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Punica granatum - the Drops of Blood from Garden of Eden
Garnet - Granat
Scientific name: Punica granatum
As old as the World
This famous fruit had been always considered to be among the most valuable of ornamental and medicinal plants. It is native from Iran to the Himalayas in northern India and was cultivated and naturalized over the whole Mediterranean region since ancient times. Theophrastus provided its early description about 300 years before the Christian era. According to Asian legend, the pomegranate was the 'tree of life' in the Garden of Eden, and from this belief it became the symbol of hope and eternal life in early Christian arts. The many seeds of Pomegranate are supposed to be a symbol of fertility. The erect calyx-lobes of the fruit were the inspiration for Solomon's crown and for all future crowns... Pomegranate was cultivated by the ancient Egyptians. Dried fruits have been found in Bronze Age tombs. Moses had to assure the Israelites that they would still have pomegranates when they reached the Promised Land. The pomegranate's irresistible appeal and legendary medicinal properties have been the subject of myths, epics and works of art, from Raphael and Cezanne to Homer and Shakespeare. Some scholars now suggest that it was a pomegranate - not an apple - depicted in the biblical Garden of Eden.
The fruit was used in many ways as it is today and was featured in Egyptian mythology and art, praised in the Old Testament of the Bible and in the Babylonian Talmud, and it was carried by desert caravans for the sake of its thirst-quenching juice. The pomegranate and its color have been the object of great fascination, particularly in Oriental cultures. The Arabs were great admirers and promoters of its cultivation, making it the symbol of the Moslem Kingdom of Granada in the southern Iberian Peninsula. King Solomon compared the cheeks of his beloved to the pomegranate three thousand years ago.
Pomegranate trees grow naturally in Arabia, Persia, Bengal, China, and Japan. They were introduced into California by Spanish settlers in 1769, adapted to the Deep South and Southwest of the US, and have escaped cultivation in the Gulf Coast states. Mexicans take especial pride in the pomegranates of Tehuacan, Puebla.
The valuable gem Garnet is called "Granat" in Slavic languages, named after the legendary fruit. The natural stone looks very similar to the Pomegranate (Granada) "pits". This gem is believed to bring good luck in love and friendship.
Pomegranate is a neat, rounded shrub or small tree that can grow to 20 ft., but more typically to 10-12 ft. in height. Dwarf varieties are also known. It is deciduous in cooler areas, but may stay evergreen in mild climates. The branches are stiff, angular and often spiny. Leaves are narrow, lance-shaped, glossy, leathery. There is a strong tendency to sucker from the base.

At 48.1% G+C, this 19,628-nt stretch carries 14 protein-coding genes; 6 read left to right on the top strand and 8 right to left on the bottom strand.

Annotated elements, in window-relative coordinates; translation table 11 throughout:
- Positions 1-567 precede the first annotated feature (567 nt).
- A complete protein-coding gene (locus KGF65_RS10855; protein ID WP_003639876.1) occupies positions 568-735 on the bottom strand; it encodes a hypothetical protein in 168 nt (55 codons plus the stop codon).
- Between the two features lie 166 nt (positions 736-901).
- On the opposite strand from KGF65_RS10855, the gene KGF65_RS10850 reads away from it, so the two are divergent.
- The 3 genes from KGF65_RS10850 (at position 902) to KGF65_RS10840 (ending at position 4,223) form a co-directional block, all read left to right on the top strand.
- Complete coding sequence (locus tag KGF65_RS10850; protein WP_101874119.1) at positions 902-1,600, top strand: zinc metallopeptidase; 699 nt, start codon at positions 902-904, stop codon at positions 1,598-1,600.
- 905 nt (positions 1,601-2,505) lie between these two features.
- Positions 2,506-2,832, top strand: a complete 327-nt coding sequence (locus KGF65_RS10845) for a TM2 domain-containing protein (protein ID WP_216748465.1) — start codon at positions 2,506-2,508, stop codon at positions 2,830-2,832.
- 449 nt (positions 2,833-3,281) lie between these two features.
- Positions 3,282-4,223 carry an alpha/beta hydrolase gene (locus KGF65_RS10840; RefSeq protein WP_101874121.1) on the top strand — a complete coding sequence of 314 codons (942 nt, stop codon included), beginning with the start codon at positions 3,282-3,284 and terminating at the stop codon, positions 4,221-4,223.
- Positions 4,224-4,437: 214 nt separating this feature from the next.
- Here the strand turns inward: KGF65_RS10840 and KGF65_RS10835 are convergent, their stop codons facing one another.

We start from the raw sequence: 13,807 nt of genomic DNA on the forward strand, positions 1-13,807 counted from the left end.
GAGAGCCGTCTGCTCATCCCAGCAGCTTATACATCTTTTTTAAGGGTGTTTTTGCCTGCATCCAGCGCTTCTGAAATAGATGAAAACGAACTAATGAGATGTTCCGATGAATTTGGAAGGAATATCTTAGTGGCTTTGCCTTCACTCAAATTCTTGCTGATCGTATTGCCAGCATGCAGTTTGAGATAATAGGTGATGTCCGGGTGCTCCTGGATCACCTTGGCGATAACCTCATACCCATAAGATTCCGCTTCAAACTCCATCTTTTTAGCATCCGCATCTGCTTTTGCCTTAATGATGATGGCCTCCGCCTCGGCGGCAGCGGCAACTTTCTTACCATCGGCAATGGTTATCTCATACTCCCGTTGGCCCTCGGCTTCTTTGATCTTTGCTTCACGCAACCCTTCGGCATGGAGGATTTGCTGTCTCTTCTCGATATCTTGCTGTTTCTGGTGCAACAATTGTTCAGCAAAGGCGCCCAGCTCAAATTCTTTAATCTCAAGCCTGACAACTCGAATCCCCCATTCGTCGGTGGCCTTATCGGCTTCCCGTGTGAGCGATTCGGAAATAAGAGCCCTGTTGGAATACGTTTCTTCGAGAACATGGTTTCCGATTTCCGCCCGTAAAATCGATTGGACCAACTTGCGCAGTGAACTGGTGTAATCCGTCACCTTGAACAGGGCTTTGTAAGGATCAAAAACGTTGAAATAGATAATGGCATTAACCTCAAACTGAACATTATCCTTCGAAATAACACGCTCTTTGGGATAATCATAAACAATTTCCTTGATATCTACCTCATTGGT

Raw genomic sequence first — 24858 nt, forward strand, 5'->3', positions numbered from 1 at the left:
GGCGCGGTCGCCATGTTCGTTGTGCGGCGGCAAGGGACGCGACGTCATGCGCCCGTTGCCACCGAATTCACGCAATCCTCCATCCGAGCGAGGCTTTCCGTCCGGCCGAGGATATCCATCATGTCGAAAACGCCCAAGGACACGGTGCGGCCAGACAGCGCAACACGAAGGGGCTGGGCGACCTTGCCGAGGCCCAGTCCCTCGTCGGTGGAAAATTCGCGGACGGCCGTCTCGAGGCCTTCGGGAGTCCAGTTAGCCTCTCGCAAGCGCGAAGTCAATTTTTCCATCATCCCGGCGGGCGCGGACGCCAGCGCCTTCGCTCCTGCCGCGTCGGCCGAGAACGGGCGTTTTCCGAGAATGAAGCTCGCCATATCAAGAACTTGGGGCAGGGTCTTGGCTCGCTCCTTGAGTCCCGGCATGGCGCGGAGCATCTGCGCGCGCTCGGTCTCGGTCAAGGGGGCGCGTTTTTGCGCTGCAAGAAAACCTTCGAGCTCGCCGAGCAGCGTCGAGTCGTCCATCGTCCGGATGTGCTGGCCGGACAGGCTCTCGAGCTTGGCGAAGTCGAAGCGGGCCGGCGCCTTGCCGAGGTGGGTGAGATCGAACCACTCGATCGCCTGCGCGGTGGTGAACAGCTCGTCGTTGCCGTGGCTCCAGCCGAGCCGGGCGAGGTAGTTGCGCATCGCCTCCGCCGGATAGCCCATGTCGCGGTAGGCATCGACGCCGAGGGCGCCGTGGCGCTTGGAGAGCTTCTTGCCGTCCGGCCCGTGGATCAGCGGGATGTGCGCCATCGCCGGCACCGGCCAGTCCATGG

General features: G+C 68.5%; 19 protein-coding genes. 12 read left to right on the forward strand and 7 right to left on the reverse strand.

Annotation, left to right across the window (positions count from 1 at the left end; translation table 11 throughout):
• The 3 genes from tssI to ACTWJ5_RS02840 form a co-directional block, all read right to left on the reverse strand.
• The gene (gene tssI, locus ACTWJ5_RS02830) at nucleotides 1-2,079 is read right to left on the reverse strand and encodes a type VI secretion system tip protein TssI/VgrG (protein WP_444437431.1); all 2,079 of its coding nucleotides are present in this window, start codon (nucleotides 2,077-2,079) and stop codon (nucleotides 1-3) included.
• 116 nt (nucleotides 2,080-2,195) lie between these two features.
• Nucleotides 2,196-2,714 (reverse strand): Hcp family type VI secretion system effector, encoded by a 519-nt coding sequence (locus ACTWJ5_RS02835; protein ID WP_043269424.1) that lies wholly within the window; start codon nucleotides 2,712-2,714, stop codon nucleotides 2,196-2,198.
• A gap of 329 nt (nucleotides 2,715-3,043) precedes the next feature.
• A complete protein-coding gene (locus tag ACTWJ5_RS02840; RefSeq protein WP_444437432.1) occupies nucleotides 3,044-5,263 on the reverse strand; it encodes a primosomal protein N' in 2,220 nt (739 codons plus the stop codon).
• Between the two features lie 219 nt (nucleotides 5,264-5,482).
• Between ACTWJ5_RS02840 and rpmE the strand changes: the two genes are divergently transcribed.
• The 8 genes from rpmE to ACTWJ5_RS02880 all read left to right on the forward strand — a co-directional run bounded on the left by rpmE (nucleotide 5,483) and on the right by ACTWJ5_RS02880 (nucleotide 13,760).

The blossoms of the pomegranate appear as dazzling flames against the dark green backdrop of the tree's leaves. They are very attractive and can be scarlet, white or variegated, over an inch across (sometimes 2-3"). The flowers may be solitary or grouped in twos and threes at the ends of the branches. The pomegranate is self-pollinated as well as cross-pollinated by insects. Cross-pollination increases the fruit set.
The nearly round, 3-5" wide fruit is crowned at the base by the prominent calyx. The tough, leathery skin or rind is typically yellow overlaid with light or deep pink or rich red. The interior is separated by membranous walls and white, spongy, bitter tissue into compartments packed with sacs filled with sweetly acid, juicy, red, pink or whitish pulp or aril. In each sac there is one angular, soft or hard seed. High temperatures are essential during the fruiting period to get the best flavor. The pomegranate may begin to bear in 1 year after planting out. Under suitable conditions the fruit should mature 5 to 7 months after bloom. Mature, properly pruned, trees can produce more than 300 lbs (136 kg) of fruit per year. The fruits must be picked before over maturity when they tend to crack open, particularly when rained on. The fruits are ripe when they have developed a distinctive color and make a metallic sound when tapped. Harvest pomegranate fruits before they are fully mature (before they split) and store in a refrigerator to ripen. The fruit continues to ripen in cold storage, and the flavor only improves.
Pomegranates are very long-lived. There are specimens in Europe that are known to be over 200 years old!
The fruit can be eaten out of hand by deeply scoring several times vertically and then breaking it apart. You'll have to decide for yourself whether to suck the pulp from the seeds and then spit them out, or eat the seeds along with the pulp. Pomegranate fruits are most often consumed as juice. The juice can be used in a variety of of ways: as a fresh juice, to make jellies, sorbets or cold or hot sauces as well as to flavor cakes, baked apples, etc.
Pomegranates have many culinary uses in the Middle East and Asia. Before the tomato arrived to the Middle East, grenadine was widely used in many Persian foods; it can still be found in traditional recipes. The juice is used also in traditional Caucasian, and Indian cooking. Grenadine is a concentrated pomegranate syrup used to flavor drinks. The juice can also be made into a wine. Pomegranate seeds are sometimes used as a spice.